There are two methods for processing tea:
The Orthodox Method
The Orthodox method is the original and traditional way of making tea, in which the tea leaves are partially or wholly hand-crafted in a multi-step process. The aim is to preserve as much of the whole leaf as possible in order to produce superior quality tea.
Tea preparation varies based on the type of tea, the regions it's grown in, the traditions of the tea makers, and the culture and history of the tea. It’s a multi-step process that requires time, patience, and skill.
Tea leaves can be sun dried, roasted, pan-fired, steamed, rolled, and more, by hand. These steps result in the highest quality tea with the most authentic flavors of the region it’s grown in. The Orthodox method rewards the tea drinker with the best tasting tea possible.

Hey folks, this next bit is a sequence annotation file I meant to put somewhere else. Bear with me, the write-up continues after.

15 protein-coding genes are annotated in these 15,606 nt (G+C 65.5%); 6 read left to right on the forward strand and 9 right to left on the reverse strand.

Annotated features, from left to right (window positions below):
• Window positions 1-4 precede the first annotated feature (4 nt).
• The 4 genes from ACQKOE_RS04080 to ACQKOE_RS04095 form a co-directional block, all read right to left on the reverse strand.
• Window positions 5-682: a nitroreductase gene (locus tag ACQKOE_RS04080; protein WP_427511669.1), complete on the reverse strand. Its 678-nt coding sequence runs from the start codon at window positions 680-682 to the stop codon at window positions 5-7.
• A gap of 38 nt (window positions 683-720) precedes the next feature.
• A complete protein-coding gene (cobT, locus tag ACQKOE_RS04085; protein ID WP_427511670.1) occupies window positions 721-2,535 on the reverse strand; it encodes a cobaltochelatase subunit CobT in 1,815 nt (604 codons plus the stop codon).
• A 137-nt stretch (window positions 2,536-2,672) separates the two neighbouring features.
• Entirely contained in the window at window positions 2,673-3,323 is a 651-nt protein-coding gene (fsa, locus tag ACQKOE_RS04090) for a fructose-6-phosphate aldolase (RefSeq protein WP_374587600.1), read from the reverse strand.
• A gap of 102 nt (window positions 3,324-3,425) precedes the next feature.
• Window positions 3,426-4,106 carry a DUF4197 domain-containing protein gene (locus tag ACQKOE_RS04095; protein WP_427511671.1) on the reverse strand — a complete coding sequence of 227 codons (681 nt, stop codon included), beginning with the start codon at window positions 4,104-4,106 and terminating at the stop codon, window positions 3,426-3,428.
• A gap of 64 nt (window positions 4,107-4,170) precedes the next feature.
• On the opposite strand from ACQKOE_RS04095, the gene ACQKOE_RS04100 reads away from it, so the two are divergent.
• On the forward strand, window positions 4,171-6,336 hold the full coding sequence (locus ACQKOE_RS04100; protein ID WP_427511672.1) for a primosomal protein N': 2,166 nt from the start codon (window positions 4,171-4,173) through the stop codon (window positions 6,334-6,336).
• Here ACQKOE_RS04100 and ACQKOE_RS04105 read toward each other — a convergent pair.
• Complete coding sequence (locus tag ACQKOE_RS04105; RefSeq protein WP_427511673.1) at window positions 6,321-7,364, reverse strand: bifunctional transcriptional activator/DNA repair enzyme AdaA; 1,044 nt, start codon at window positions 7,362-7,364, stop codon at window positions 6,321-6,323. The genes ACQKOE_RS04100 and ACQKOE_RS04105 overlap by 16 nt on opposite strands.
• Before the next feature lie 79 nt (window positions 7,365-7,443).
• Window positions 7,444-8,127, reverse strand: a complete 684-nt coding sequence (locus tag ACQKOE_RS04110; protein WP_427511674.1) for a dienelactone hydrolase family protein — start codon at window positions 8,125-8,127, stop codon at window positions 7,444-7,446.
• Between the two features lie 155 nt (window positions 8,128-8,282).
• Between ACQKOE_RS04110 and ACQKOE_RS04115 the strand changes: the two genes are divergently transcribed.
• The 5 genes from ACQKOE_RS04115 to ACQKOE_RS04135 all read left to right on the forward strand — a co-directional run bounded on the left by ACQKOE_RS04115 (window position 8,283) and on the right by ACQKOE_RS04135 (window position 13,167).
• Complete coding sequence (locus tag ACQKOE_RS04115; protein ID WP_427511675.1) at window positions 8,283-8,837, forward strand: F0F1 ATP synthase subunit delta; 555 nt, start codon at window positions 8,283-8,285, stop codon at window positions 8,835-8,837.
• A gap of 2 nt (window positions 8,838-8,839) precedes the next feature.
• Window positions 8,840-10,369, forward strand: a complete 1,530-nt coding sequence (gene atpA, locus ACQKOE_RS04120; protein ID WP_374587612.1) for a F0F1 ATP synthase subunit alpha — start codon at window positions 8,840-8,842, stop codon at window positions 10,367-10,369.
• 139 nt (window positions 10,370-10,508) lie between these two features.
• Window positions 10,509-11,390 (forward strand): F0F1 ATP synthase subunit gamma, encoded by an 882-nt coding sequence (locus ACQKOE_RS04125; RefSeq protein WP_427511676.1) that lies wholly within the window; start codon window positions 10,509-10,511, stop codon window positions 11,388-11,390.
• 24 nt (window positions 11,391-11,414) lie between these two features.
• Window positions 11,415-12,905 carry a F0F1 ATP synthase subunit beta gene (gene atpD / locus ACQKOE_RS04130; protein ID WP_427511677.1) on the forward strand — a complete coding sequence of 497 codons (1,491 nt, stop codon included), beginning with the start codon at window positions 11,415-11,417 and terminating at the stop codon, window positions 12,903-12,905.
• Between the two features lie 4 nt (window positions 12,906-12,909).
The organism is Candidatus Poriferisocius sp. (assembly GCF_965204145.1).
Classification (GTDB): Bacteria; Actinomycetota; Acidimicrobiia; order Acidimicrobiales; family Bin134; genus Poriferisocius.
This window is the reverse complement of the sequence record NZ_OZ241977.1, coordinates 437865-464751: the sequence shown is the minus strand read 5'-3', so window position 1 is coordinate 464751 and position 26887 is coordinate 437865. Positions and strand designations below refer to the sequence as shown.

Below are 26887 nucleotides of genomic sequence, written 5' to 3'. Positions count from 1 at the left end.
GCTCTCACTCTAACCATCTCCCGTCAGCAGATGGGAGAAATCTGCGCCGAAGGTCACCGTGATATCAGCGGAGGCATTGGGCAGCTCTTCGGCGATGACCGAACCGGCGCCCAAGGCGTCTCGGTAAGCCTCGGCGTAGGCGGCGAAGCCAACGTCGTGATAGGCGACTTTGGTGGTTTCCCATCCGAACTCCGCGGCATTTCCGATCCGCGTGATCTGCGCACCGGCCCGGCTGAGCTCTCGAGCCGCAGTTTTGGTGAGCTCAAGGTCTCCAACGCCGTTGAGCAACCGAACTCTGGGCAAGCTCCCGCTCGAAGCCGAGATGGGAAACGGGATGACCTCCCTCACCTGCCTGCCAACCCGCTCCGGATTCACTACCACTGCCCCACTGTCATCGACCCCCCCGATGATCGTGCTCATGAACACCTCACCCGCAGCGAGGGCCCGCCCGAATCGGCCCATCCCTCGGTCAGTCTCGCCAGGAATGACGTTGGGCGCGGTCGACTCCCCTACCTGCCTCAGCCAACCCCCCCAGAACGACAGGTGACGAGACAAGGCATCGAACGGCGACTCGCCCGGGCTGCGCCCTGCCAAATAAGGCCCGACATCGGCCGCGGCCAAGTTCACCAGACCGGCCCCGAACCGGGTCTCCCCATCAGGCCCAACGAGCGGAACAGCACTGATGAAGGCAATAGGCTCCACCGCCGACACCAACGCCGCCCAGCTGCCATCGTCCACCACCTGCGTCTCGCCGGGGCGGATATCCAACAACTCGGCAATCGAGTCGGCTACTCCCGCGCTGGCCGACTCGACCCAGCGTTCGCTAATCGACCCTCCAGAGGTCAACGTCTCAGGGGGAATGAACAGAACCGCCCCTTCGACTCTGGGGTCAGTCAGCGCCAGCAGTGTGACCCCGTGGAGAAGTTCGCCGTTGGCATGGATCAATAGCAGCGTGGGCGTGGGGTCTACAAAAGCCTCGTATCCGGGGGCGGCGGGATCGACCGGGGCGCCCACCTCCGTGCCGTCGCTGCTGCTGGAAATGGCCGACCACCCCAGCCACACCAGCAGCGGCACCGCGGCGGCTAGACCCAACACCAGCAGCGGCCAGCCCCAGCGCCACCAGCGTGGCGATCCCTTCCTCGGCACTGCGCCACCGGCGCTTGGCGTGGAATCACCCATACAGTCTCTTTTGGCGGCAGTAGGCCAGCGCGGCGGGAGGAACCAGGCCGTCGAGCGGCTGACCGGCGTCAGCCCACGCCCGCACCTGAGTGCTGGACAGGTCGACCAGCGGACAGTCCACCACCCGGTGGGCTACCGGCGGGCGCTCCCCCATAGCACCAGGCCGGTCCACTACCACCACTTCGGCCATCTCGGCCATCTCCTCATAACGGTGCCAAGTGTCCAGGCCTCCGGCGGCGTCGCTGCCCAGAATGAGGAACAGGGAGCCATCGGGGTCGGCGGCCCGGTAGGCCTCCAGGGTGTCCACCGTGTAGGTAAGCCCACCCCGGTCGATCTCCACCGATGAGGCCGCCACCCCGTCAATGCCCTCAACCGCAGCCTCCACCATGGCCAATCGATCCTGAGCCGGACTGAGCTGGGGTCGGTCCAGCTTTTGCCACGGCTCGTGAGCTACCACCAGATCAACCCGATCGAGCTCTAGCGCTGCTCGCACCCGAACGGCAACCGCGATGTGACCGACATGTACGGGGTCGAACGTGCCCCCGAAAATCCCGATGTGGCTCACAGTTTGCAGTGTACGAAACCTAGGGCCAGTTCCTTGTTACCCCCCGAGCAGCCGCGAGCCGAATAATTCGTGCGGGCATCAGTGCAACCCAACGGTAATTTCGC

The CTC Method
“CTC” stands for “crush, tear, curl.” This machine processing of tea was invented in the 1930s, with a focus on efficiency and cost reduction. The tea leaves are machine harvested from large industrial gardens where the land is not artfully cultivated but rather maximized for mass production.
With the CTC method, industrial machinery pulverizes tea leaves, making it easier to speed up the process of machine rolling and oxidation. As the leaves are crushed up, they lose much of their flavor and nutrient potential and more easily release their tannins, which makes for a more astringent and bitter tasting tea.
This processing renders the lowest quality tea, which ends up in mass produced commodity black tea bags. These teas are often blended and filled with artificial flavors to cover up the lackluster taste.